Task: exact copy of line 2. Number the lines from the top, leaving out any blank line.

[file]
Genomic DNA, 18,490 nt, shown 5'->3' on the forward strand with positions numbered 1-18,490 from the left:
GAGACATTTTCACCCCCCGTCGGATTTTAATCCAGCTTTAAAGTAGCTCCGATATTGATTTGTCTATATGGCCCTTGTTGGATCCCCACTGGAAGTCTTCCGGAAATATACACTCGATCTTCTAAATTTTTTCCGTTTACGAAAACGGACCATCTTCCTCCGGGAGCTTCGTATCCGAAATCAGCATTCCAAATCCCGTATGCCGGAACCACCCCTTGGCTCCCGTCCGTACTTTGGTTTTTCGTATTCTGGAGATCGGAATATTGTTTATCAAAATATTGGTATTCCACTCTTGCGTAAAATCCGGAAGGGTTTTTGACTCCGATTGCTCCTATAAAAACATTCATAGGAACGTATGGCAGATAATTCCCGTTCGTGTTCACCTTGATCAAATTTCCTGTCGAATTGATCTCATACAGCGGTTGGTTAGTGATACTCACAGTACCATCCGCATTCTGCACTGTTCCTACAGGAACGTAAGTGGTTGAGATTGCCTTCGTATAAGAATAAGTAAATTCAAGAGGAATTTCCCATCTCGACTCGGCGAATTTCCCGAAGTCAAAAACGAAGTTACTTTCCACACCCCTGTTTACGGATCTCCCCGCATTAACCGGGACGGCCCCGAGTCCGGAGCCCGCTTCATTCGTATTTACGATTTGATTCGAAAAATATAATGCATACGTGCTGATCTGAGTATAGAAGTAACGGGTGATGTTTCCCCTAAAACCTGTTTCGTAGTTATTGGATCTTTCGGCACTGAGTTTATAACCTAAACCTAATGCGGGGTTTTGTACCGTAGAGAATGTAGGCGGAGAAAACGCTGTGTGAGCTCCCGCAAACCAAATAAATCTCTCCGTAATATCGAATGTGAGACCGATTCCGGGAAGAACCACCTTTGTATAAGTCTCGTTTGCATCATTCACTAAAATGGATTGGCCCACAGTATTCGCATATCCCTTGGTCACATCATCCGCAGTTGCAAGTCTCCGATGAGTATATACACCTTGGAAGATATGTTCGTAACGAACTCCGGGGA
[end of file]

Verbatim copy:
GAGACATTTTCACCCCCCGTCGGATTTTAATCCAGCTTTAAAGTAGCTCCGATATTGATTTGTCTATATGGCCCTTGTTGGATCCCCACTGGAAGTCTTCCGGAAATATACACTCGATCTTCTAAATTTTTTCCGTTTACGAAAACGGACCATCTTCCTCCGGGAGCTTCGTATCCGAAATCAGCATTCCAAATCCCGTATGCCGGAACCACCCCTTGGCTCCCGTCCGTACTTTGGTTTTTCGTATTCTGGAGATCGGAATATTGTTTATCAAAATATTGGTATTCCACTCTTGCGTAAAATCCGGAAGGGTTTTTGACTCCGATTGCTCCTATAAAAACATTCATAGGAACGTATGGCAGATAATTCCCGTTCGTGTTCACCTTGATCAAATTTCCTGTCGAATTGATCTCATACAGCGGTTGGTTAGTGATACTCACAGTACCATCCGCATTCTGCACTGTTCCTACAGGAACGTAAGTGGTTGAGATTGCCTTCGTATAAGAATAAGTAAATTCAAGAGGAATTTCCCATCTCGACTCGGCGAATTTCCCGAAGTCAAAAACGAAGTTACTTTCCACACCCCTGTTTACGGATCTCCCCGCATTAACCGGGACGGCCCCGAGTCCGGAGCCCGCTTCATTCGTATTTACGATTTGATTCGAAAAATATAATGCATACGTGCTGATCTGAGTATAGAAGTAACGGGTGATGTTTCCCCTAAAACCTGTTTCGTAGTTATTGGATCTTTCGGCACTGAGTTTATAACCTAAACCTAATGCGGGGTTTTGTACCGTAGAGAATGTAGGCGGAGAAAACGCTGTGTGAGCTCCCGCAAACCAAATAAATCTCTCCGTAATATCGAATGTGAGACCGATTCCGGGAAGAACCACCTTTGTATAAGTCTCGTTTGCATCATTCACTAAAATGGATTGGCCCACAGTATTCGCATATCCCTTGGTCACATCATCCGCAGTTGCAAGTCTCCGATGAGTATATACACCTTGGAAGATATGTTCGTAACGAACTCCGGGGA